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Old 02-03-2013, 09:40 AM
PropellerHead PropellerHead is offline
Brevity= the soul of wit
Location: At the wheel of a bimmer
 
Join Date: Jan 2002
Posts: 10,142
Mein Auto: You've*got*to be kidding
Quote:
Originally Posted by ard View Post
You should replace all Aluminum wires. Adding NoAlox (the grey goop) is NOT protection against fire, wire failure, etc. The goop prevents corrosion of the aluminum, but the AL wire still can fail. The wire nuts dont vibrate off, the wire breaks and the current arcs across the break - generating heat and leading to the fire. Or, this happens in the cable itself, when an errant ding during construction causes a weak spot then it is stressed by settling.

Is this work being inspected??

I wired a lot of houses in the 70s when AL was popular- it was just cheap crap and I never used it. Given labor and other equipment costs, running AL romex for 15 or 20A circuits was a false economy- maybe saved 10% on a job. Popular with budget builders...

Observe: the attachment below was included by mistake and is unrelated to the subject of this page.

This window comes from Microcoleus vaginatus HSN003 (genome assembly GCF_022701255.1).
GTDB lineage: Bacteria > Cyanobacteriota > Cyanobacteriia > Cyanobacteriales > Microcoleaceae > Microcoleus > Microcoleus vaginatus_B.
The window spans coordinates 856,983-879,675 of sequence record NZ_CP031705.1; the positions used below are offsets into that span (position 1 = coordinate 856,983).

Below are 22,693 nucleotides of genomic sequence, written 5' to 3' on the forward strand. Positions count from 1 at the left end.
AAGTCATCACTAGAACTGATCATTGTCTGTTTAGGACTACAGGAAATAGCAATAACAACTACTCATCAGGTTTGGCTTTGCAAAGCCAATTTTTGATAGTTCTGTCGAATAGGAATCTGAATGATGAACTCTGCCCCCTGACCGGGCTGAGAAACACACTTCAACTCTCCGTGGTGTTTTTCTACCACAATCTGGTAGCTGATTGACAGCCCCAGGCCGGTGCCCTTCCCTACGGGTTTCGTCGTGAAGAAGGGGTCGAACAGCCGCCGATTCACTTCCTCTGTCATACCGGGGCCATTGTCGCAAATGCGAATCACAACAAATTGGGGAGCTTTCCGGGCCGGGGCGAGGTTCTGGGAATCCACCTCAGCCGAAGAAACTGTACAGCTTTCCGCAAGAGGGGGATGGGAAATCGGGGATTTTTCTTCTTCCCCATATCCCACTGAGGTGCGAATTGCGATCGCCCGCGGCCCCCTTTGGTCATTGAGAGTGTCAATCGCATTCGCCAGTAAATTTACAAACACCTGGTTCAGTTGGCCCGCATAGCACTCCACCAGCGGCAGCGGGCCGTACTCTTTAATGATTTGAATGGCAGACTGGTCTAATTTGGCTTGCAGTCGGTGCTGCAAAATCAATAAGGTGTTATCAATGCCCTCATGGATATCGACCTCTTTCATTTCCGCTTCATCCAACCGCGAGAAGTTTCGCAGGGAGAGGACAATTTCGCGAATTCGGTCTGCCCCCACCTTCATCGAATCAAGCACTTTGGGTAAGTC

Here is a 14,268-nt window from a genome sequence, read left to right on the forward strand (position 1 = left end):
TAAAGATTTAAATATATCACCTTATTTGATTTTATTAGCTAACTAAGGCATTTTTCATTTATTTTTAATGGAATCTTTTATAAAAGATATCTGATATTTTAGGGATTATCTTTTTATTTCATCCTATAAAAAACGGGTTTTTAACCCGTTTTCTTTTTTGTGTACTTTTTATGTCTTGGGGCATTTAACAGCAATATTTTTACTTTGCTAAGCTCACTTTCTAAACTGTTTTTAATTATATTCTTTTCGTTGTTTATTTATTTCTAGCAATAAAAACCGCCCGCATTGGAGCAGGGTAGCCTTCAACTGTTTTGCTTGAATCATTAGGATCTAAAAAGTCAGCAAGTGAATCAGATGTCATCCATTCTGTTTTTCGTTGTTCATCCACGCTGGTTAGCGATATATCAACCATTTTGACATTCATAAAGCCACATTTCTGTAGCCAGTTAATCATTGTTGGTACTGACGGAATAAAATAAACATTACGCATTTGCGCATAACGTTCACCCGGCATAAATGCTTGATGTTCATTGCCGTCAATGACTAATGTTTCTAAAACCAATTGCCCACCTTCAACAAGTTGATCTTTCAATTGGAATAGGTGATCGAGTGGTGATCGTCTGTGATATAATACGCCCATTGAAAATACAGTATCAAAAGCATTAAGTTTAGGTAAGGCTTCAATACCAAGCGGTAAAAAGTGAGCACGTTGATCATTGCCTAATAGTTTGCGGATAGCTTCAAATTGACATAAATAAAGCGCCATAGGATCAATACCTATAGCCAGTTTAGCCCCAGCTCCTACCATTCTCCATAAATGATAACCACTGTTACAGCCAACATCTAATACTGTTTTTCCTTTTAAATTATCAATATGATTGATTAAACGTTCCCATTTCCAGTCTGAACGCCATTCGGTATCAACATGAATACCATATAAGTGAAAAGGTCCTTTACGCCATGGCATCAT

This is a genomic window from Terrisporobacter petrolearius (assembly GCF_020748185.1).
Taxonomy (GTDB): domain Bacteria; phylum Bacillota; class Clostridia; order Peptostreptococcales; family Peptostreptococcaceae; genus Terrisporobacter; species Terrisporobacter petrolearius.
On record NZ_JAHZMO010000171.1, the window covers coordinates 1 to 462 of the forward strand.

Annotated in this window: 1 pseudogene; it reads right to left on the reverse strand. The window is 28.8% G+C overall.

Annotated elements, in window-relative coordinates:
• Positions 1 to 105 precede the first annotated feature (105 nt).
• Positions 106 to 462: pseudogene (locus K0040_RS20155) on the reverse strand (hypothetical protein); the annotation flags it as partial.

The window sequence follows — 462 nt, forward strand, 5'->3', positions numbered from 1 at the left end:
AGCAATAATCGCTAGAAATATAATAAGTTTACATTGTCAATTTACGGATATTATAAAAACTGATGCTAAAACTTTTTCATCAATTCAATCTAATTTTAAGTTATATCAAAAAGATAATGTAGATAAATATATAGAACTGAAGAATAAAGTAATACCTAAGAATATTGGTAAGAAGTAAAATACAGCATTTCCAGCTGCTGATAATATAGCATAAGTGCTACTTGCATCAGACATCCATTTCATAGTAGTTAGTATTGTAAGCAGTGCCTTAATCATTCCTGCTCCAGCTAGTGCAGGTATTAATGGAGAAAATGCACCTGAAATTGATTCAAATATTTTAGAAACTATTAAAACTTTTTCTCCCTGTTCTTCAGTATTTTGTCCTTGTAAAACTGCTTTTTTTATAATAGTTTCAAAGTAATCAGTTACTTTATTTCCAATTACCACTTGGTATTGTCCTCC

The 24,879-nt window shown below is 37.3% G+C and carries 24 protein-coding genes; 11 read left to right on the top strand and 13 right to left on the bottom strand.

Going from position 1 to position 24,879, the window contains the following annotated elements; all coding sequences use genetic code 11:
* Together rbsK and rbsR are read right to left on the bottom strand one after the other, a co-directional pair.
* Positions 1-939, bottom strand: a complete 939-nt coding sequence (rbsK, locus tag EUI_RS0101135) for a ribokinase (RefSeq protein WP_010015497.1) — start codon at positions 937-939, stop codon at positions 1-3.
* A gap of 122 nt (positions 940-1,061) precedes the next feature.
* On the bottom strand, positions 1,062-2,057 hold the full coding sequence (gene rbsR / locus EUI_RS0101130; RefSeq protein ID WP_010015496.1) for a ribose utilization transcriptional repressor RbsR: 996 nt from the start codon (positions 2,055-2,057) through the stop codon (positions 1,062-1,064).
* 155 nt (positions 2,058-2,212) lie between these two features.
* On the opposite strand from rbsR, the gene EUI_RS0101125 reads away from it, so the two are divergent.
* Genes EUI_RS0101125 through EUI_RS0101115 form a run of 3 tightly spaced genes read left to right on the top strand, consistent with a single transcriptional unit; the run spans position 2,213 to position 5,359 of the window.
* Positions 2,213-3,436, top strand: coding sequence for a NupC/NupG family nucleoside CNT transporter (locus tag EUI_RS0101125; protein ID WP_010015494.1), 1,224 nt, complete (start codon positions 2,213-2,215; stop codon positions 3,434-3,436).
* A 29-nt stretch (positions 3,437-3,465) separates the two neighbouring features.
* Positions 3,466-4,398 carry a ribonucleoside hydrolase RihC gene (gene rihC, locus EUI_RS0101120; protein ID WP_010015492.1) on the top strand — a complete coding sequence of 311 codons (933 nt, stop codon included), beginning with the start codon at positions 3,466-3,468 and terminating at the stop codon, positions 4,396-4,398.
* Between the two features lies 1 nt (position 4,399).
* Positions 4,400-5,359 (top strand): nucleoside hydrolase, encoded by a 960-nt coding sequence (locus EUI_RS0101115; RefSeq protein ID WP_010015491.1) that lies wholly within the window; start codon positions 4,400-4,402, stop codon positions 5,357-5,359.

Again, get rid of it all. IMO

A
Yeah it was inspected. Legacy wiring is exempted from code. It's been 9 years since we did the major wiring and we haven't had an issue. ~45 years since the place was built and no fires. We're aware of what *can* happen, but it hasn't. None of our 800 neighbors whose homes were built at the same time have had an issue attributed to AL wiring. At least not according to the HOA logs from back to the 70's.

The neighborhood was custom builders including my wife's parents who used their own plans around the corner from our current home. It was set up so that any one builder could not build the same home on the same street or in the same view as a similar plan to keep the neighborhood from looking like a cookie cutter. They even had a requirement that your garage door could not be on the same side as the face of your house. It could be off to the side or around back, not facing the street except on the secondary corner.

Ours, her parent's and our immediate neighbors who built and still live in their homes have direct experience over 40 years with the wiring leads that us to believe that the hype around it is *more likely* to lead to an *unlikely* problem.
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